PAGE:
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Opinion: Before the feds surveil Americans for Gaza protests, rein in warrantless spying

Protesters, including one with a sign that reads "Let Gaza live! Stop funding genocide."
A demonstration in Howard County, Md., on Monday. Officials there voted against calling for a cease-fire in Gaza.
(Celal Gunes / Anadolu via Getty Images)
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In the United States, a political leader’s disagreement with the views of a protest movement does not give the government license to investigate those protesters. Rep. Nancy Pelosi (D-Calif.) ought to know that.

Nevertheless, she recently went on CNN and, without citing any evidence, accused protesters advocating for a cease-fire in Gaza of having ties to Russia and called on the Federal Bureau of Investigation to research the financing behind these protests. When outrage over that proposed abuse of power erupted a few days later, she doubled down.

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It is precisely this kind of danger that requires careful limitation of surveillance tools such as Section 702 of the Foreign Intelligence Surveillance Act, a law aimed at foreigners abroad but commonly misused to spy on Americans. That provision of FISA will expire in April unless renewed by Congress. Lawmakers should not reauthorize it without fundamental reform.

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Two other California representatives, Tom McClintock (R-Elk Grove) and Sara Jacobs (D-San Diego), have advocated reforming Section 702 to protect Americans’ privacy. The House Judiciary Committee passed legislation last year to do that: The Protect Liberty and End Warrantless Surveillance Act would require the government to present evidence of wrongdoing and obtain a warrant before searching the communications of Americans, such as those protesting for a cease-fire.

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Pelosi, the former speaker of the House, was part of the inner circle privy to surveillance findings (the “Gang of Eight”) longer than anyone else currently in Congress, so she knows the expansive tools the national security apparatus can use to investigate and surveil protesters. She also knows how those tools can be abused.

There is a long history of the FBI using “foreign influence” as an excuse to conduct illegal surveillance on Americans. The bureau surveilled Martin Luther King Jr. and other civil rights leaders, claiming they might be under the influence of foreign communists. After 9/11, the FBI repeatedly profiled, surveilled and disproportionately prosecuted Muslim Americans, often under a pretext of affiliation with foreign adversaries. That shameful legacy would continue if Gaza war protesters were subjected to baseless surveillance.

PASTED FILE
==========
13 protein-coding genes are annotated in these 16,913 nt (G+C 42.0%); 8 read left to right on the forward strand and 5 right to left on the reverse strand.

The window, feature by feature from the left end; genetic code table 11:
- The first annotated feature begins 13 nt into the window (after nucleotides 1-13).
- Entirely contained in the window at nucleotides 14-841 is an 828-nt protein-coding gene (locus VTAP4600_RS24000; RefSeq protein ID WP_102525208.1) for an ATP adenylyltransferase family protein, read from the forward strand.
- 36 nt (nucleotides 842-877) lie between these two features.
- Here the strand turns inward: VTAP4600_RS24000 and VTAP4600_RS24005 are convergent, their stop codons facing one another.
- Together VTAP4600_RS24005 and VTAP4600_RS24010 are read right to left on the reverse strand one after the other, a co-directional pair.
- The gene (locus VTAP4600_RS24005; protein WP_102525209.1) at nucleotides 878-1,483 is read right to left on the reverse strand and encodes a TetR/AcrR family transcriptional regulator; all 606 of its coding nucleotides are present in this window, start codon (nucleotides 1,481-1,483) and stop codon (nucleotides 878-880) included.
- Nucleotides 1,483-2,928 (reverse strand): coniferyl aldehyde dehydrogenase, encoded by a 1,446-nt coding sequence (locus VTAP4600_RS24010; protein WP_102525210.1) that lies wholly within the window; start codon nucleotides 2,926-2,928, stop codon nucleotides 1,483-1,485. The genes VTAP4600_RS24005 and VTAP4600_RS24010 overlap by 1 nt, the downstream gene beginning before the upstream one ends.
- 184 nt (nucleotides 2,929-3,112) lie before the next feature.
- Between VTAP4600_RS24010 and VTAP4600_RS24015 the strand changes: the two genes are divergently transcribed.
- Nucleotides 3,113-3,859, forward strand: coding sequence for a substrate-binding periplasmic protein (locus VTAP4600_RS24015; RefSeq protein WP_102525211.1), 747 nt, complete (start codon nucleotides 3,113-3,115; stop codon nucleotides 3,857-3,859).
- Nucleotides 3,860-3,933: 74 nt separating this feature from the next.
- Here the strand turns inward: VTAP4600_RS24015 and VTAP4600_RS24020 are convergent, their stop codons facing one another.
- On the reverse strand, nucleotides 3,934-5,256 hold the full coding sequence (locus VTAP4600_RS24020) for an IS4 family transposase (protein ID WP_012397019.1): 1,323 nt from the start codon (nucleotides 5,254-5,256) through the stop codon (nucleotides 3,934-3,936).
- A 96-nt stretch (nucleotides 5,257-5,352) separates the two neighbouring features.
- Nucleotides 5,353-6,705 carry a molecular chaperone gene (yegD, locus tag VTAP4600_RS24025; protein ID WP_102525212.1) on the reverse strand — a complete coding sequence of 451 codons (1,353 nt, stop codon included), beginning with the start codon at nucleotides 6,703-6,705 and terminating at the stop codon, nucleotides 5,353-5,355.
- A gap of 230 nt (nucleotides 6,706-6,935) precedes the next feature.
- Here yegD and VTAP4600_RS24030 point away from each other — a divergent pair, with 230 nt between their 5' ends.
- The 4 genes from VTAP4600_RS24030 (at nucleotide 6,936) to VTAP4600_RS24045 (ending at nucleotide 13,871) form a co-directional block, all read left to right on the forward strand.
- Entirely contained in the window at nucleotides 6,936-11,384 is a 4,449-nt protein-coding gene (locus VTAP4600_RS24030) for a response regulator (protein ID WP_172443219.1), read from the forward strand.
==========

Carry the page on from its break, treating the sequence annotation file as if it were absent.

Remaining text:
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While Section 702 requires that surveillance is targeted at foreigners overseas, in practice large quantities of the communications that Americans exchange with people abroad are also swept up and stored for future investigations. If the FBI opened an investigation into cease-fire demonstrators, agents would almost certainly use the Section 702 database to find and search the communications of protesters. Vague and unfounded claims of foreign influence or foreign intelligence gathering can lead to a flood of unlawful searches.

The FBI can conduct searches of this database without having to demonstrate probable cause, as the 4th Amendment would otherwise require. In most cases, an FBI analyst can search for and review an American’s private communications without the need to seek any further approval.

Just last year, government documents revealed that the FBI misused Section 702 to unlawfully query the communications of 133 Black Lives Matter protesters, part of a baseless investigation to determine whether they were subject to foreign influence.

According to a report from the Privacy and Civil Liberties Oversight Board, from November 2020 to December 2021, “non-compliant queries related to civil unrest numbered in the tens of thousands.” Past searches also include two “Middle Eastern” men who were loading boxes of cleaning supplies into a vehicle and a state court judge who had complained to the FBI about civil rights violations.

Section 702 has been abused under presidents from both political parties, and it has been used to unlawfully query the communications of individuals and groups across the political spectrum. That’s why, with public trust in our leaders and institutions rapidly declining by the day, lawmakers should be strengthening civil liberties protections against abuses of power, not advocating for more of them.

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Kia Hamadanchy is a senior policy counsel at the American Civil Liberties Union.

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